Talk:Olga de Meyer
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- I've remove the following:
- Two reasons: there's no citation on the Romain Brooks statement, and the ref for the Singer statement is vague at best. What would be great is if a source could be found that actually states that de Meyer was bisexual. So far all I've been able to find are vague statements and hints. -- SatyrTN (talk / contribs) 19:01, 18 November 2008 (UTC)
Olga de Meyer
In view of the many citations from secondary sources in this Wikipedia entry I have decided to set out here a little of what is known about this lady’s birth. Her husband told many stories about himself that were quite untrue and she has also suffered the further lies of Jacques Emile Blanche and the biographer Philippe Jullian. Walter Sickert, who knew Blanche well, wrote that he was “liable to twist things he hears or doesn’t into monstrous fibs” and it was Jullian who, amongst other tales, invented the story that Jack the Ripper was the Duke of Clarence. Any statements derived from these two sources alone must be treated with the greatest care.
The basic facts about Olga de Meyer were first set out in my book Royal Mistresses and Bastards in 2007. Her parents married at Paris in September 1869 and her father, the Roman Catholic, Duke of Castelluccio, was present in London when their child Olga was born at 14 William Street, Lowndes Square, Chelsea, on 8 August 1871. He registered the birth of the child in Chelsea North-East Sub-District on 5 September 1871, “Olga” being the third and “Alberta” the fifth of her seven forenames. It had been reported in the Morning Post on Wednesday, 8 February 1871, that "Duke and Duchess Carraciolo have arrived at Thomas's Hotel" and the 1871 Census Returns of the Hotel [RG10/97-9-11], taken on 3 April 1871, show the couple [indexed by Ancestry.co.uk as 'Caracuols'] with her mother Virginia.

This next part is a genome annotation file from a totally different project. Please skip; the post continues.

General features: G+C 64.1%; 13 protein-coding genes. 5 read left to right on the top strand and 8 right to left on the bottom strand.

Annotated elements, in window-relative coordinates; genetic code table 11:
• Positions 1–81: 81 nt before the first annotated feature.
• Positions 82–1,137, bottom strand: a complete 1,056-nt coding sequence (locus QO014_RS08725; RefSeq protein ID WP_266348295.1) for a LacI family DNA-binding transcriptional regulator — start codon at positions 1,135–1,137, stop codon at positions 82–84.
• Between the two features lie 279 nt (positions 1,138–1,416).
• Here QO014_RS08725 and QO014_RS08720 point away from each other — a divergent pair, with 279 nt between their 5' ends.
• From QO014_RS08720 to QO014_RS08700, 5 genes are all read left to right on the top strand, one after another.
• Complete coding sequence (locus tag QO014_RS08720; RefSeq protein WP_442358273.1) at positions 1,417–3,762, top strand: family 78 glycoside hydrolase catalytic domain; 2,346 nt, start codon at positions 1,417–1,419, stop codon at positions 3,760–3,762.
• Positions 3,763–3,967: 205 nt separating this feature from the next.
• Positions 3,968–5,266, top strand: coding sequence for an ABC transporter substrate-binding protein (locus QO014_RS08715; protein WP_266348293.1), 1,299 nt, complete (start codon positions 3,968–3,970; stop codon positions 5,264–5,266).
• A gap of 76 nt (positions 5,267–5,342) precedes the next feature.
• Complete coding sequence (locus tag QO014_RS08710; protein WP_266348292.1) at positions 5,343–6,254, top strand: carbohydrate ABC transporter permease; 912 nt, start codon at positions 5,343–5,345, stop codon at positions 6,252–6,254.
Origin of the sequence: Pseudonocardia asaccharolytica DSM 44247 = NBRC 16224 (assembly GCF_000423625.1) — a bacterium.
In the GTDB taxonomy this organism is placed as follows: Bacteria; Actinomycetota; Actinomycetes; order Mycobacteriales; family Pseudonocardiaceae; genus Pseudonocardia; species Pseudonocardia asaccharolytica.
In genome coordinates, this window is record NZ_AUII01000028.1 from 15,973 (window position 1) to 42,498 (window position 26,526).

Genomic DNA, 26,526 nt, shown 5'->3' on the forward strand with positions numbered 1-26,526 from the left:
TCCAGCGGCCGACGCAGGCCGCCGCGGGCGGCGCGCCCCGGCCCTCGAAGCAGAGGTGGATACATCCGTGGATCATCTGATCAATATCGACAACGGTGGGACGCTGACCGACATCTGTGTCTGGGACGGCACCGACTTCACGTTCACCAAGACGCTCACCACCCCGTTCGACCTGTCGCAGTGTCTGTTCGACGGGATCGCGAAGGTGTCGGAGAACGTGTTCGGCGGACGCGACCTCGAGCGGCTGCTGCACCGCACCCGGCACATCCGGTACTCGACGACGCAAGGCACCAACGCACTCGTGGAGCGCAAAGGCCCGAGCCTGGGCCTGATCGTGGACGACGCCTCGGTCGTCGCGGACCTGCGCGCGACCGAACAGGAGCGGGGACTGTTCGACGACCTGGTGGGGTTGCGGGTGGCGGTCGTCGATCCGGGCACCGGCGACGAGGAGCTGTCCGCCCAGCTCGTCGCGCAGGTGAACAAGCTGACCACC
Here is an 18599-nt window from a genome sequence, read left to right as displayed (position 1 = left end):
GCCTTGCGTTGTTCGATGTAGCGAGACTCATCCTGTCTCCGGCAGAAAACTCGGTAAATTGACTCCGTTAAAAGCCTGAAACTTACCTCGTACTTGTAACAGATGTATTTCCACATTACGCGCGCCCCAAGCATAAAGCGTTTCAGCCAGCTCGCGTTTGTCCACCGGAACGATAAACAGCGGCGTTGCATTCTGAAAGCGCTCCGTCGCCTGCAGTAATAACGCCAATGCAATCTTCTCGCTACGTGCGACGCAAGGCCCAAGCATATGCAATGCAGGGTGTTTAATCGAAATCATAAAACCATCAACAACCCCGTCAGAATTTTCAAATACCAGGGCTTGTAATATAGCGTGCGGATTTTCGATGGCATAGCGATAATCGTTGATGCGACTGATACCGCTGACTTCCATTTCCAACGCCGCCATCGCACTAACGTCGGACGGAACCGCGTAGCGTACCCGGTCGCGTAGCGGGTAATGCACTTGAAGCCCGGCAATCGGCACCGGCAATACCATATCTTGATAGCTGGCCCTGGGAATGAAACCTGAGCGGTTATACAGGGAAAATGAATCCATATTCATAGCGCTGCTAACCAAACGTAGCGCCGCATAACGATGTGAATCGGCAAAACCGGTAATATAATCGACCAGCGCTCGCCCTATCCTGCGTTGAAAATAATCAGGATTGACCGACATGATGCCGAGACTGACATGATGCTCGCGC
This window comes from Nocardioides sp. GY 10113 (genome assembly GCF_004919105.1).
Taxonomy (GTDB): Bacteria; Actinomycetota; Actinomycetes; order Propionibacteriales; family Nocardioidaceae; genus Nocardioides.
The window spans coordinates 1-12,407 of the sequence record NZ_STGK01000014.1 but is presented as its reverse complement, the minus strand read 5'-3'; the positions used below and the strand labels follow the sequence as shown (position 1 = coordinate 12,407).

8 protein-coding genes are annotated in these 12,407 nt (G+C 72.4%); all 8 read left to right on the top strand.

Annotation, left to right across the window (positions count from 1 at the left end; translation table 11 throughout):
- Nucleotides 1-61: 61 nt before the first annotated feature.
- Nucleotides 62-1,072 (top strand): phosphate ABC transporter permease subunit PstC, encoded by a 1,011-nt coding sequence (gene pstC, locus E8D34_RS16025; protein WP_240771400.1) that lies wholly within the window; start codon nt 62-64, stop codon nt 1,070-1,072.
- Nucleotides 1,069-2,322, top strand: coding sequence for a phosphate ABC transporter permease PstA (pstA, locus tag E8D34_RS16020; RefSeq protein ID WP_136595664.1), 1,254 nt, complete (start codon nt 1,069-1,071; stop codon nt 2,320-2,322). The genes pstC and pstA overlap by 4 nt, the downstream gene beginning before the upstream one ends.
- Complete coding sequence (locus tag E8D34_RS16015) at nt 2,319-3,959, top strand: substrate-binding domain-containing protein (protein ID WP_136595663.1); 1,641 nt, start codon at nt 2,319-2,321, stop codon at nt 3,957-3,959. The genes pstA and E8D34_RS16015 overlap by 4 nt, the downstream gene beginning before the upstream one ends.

Although Olga’s Catholic baptismal entry has not been found, the Protestant Prince of Wales certainly could not have been her godfather (in spite of the later statements by Anita Leslie and J. E. Blanche to that effect). A god-daughter of the Prince would in any case have had “Alberta” as its first name. There is not, as some seem to think, a special significance in its use as some 223 children with “Alberta” as a forename were registered in 1871.
Although J. E. Blanche says that Olga’s parents separated immediately after their marriage (‘at the church door’) the couple remained together for more than two years. Lord Carrington’s diary (quoted in Jane Ridley’s life of Edward VII) shows that they were at Marlborough House together on 4 July 1871, when the Duchess was heavily pregnant and the Duke was unwell. The Prince would certainly have not invited them to his family home if he was the father of the child. Ridley says that after Olga’s birth the Duchess “scandalised London society that winter, going out shooting in a kilt and smoking cigarettes” [Jane Ridley, Bertie (2012) 138].
Although in 2007 I doubted the connection, it now seems that H. E. Wortham’s telling of a bishop’s visit to Sandringham in the 1870s relates to the Duchess and to Olga, the bishop saying that amongst those present were “an Italian Duchess, who is an Englishwoman, and her daughter, brought up a Roman Catholic and now turning Protestant” [H. E. Wortham, Delightful profession (1931) 190].
Immediately after her mother’s death in 1891, Olga went to Naples and (perhaps under pressure from her father’s family) married in 1892, Prince Marino Brancaccio, a member of another Catholic family, but they were divorced at Hamburg in June 1899. When Olga married Adolph de Meyer the following month in London she did so in a Protestant ceremony. AnthonyCamp (talk) 15:22, 30 September 2012 (UTC). Amended AnthonyCamp (talk) 16:56, 9 November 2012 (UTC). Pehaps I should now add that the catholic baptism of 'Maria Alberta Beatrix Olga Georgia Josephina Virginia Caracciolo-Pinelli', born 8 August 1871, took place on 10 September 1871 at St Mary's Church, Chelsea, her godmother being Maria Josephina de Sangro, Duchessa Castelluccio, but no godfather was recorded [page 277 of the Register of St Mary, Chelsea, 1864-73, in the Westminster Archdiocesan Archives]. AnthonyCamp (talk) 08:50, 14 July 2017 (UTC).
- I see that Baron and Baroness de Meyer arrived at Plymouth on the liner 'Paris', 9 May 1930 [Western Daily News, 10 May 1930, page 7], that both were at St Moritz early in 1931 [The Sketch, 21 January 1931, page 14] and that he alone is mentioned in Paris in March 1931 [The Bystander, 18 March 1931]. AnthonyCamp (talk) 09:50, 5 August 2017 (UTC).
- I further see that she died 6 January 1931 and was buried 8 January 1931 at Freiburg, Baden-Wurttemberg, Germany, aged 52 [sic], as 'Olga Baronin De Meyer' [Ancestry.com: Baden, Germany, Lutheran Baptisms, Marriages, and Burials, 1502-1985 (database on-line)]. AnthonyCamp (talk) 15:06, 5 August 2017 (UTC).